S.C. official sees more water wars
Attorney General Henry McMaster predicted future water wars in the Southeast and said Tuesday a lawsuit South Carolina brought against North Carolina will set a precedent for settling the disputes.
“This is the kind of thing we're going to be seeing from now on,” McMaster told about 300 people at the S.C. Water Resources Conference. “It won't be long before Atlanta tries to build a pipeline to the Savannah River.”
McMaster sued North Carolina last year after the state decided to allow 10 million gallons of water a day be diverted from the Catawba River, which flows into South Carolina.
“North Carolina simply can't do that to us,” McMaster said. “A river flowing through one state into another state doesn't belong to the upstream state only.”
McMaster originally expected a decision by 2010, but said it will take longer after the city of Charlotte, Duke Energy and a water system serving Union County, N.C., and Lancaster County, S.C., were allowed to enter the case earlier this year.
Two hours before the presidential candidates debate in New York, the candidates for N.C. governor will square off tonight in a debate to be broadcast live from Charlotte.
Republican Pat McCrory, Democrat Bev Perdue and Libertarian Mike Munger will appear in the forum sponsored by the Charlotte- Mecklenburg League of Women Voters and WSOC-TV. It will be aired live from 7 to 8 p.m. on WSOC (Channel 9) and WTVI (Channel 42).
Charlotte's Myers Park United Methodist Church will hold a prayer service at 7 p.m. Thursday for those seeking hope in these times of economic and personal uncertainty. The church, at 1501 Queens Road, will offer prayers, hymns and Scripture readings centered on the economic troubles afflicting Charlotte, the United States and the world. Details: www.mpumc.org.
Buncombe County Asheville
A federal prosecutor expects more charges in an investigation of illegal video poker that already has snared a former sheriff and his officers. Assistant U.S. Attorney Richard Edwards said during a hearing that he anticipated at least one more indictment in the wide-ranging gambling probe, the Asheville Citizen-Times reported Tuesday.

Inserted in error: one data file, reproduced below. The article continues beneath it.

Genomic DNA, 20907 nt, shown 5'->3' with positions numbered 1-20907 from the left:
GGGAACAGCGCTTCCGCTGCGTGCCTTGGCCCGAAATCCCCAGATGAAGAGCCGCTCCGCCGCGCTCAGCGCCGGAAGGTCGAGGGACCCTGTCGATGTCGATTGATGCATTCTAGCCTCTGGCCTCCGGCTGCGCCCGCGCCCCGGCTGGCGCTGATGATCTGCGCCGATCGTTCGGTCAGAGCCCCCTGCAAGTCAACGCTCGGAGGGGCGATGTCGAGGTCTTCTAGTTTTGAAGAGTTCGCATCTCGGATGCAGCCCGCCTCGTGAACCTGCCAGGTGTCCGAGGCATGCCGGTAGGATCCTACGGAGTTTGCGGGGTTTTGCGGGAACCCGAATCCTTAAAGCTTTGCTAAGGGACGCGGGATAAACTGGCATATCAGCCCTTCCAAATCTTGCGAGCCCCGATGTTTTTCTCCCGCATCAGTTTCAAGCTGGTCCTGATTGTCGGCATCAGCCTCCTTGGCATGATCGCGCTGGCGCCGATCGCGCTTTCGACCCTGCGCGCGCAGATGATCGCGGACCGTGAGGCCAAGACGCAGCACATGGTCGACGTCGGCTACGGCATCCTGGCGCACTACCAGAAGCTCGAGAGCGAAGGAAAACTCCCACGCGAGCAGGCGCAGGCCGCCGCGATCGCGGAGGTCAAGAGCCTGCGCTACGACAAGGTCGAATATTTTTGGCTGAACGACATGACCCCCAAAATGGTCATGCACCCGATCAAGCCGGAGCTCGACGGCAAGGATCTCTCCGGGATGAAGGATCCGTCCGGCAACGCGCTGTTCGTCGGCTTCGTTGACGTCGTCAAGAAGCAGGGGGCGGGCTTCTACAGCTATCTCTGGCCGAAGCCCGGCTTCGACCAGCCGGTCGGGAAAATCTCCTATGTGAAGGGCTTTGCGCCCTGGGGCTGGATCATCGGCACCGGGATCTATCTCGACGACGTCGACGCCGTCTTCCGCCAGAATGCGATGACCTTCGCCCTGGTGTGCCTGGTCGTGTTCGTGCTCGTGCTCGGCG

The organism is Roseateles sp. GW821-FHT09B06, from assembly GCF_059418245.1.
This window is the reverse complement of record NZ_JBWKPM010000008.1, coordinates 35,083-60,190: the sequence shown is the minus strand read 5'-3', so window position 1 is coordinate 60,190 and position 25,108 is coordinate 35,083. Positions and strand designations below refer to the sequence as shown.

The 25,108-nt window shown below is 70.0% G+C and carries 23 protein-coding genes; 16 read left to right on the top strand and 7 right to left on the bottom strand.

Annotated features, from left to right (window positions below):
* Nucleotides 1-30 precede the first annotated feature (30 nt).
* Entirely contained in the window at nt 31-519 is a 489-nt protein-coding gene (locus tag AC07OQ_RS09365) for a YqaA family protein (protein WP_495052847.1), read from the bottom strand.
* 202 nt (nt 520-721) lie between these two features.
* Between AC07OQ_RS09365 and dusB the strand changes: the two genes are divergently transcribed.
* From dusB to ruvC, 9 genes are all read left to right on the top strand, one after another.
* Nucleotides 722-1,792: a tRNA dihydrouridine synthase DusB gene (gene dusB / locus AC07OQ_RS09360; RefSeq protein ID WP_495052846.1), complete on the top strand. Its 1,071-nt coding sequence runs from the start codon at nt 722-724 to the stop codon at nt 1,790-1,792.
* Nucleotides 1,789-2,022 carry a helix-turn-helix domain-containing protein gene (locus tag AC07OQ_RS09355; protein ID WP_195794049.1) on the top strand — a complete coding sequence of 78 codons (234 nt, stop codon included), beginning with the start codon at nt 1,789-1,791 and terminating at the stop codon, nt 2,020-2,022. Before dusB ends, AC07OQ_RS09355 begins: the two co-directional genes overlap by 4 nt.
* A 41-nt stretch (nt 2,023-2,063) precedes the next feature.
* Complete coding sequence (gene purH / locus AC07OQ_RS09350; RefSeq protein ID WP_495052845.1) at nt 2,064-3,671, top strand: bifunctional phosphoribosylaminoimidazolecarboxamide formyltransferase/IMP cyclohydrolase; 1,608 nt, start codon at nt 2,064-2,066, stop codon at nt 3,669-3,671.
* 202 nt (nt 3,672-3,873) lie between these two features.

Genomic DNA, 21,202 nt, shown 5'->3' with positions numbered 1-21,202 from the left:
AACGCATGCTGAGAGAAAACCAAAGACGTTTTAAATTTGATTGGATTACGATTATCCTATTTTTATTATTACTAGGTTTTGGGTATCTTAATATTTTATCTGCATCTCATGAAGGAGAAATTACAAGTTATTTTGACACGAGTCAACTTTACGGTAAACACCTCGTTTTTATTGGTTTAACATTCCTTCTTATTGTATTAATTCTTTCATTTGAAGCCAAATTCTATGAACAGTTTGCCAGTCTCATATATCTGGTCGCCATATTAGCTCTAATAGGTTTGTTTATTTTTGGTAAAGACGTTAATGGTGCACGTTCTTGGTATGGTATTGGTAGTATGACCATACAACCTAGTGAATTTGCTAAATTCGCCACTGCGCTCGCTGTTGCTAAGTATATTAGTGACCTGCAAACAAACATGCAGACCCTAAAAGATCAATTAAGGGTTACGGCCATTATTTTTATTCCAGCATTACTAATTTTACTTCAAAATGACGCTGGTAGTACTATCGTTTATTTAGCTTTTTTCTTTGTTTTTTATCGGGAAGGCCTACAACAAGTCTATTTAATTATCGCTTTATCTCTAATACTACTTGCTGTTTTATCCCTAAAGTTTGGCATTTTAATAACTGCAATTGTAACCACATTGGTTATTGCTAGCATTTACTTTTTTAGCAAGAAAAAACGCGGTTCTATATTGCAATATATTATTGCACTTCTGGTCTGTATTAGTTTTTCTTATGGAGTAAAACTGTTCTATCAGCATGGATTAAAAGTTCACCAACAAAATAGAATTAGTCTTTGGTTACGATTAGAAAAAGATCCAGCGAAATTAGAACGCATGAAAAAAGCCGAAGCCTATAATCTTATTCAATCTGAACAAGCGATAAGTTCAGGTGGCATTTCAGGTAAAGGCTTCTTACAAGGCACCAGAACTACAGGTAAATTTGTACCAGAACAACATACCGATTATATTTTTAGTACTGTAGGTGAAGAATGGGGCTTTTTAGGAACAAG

Several people were sentenced last week in the video poker investigation, including former Buncombe County Sheriff Bobby Medford and four of his former officers. Medford was sentenced to 15 years in prison for taking up to $300,000 in bribes from illegal video gambling operators during his tenure as sheriff of the Western North Carolina county.
Wake County Raleigh
A 39-year-old former middle school teacher will spend 20 days in jail and five years on probation after pleading guilty today to 10 counts of second-degree exploitation of a minor.
Jason Garant Perkins gave an emotional confession of his sexual addiction after a prosecutor described nearly 200 images of child erotica and pornography found on his computer. The images included video of minors engaged in sex.
“I soothed myself it was only a fantasy world,” Perkins said, adding that he has since joined Sex Addicts Anonymous and a 12-step program called Celebrate Recovery. His computer is filtered for sexual content, and he spends only about 15 minutes a day out of the company of his wife, employer or customers at the store where he now works.
South Carolina Columbia
South Carolina's infant mortality rate dropped slightly in 2006 even though thousands more babies were born in the state that year, according to numbers released Tuesday by state health officials.
The rate of 8.4 deaths per 1,000 live births in South Carolina was down from 9.5 in 2005, according to the Department of Health and Environmental Control. That means that for every 1,000 babies born alive in South Carolina in 2006, one more survived than in 2005. Despite the overall rate's decline, there was a marked disparity between rates for white babies and other babies.
In 2006, the state's infant mortality rate for white babies was 5.7, while the rate for minority babies was 13.2. A year earlier, the rates were 7.0 for white babies and 14.3 for other babies.
South Carolina Newberry
Authorities have arrested a man and his two sons after they made obscene gestures, threw rocks and pointed a gun at a State Law Enforcement Division helicopter.
Newberry County Sheriff Lee Foster said Tuesday that 43-year-old Michael Phillip Greenberg, 19-year-old Robert Michael Greenberg and 18-year-old Sam Greenberg are charged with conspiracy and assault with intent to kill. They're being held in the county jail.
Investigators say the helicopter was conducting an investigation near the family's mobile home when some men began making obscene gestures and throwing rocks at the aircraft. Police say one man loaded a rifle and pointed it at the aircraft.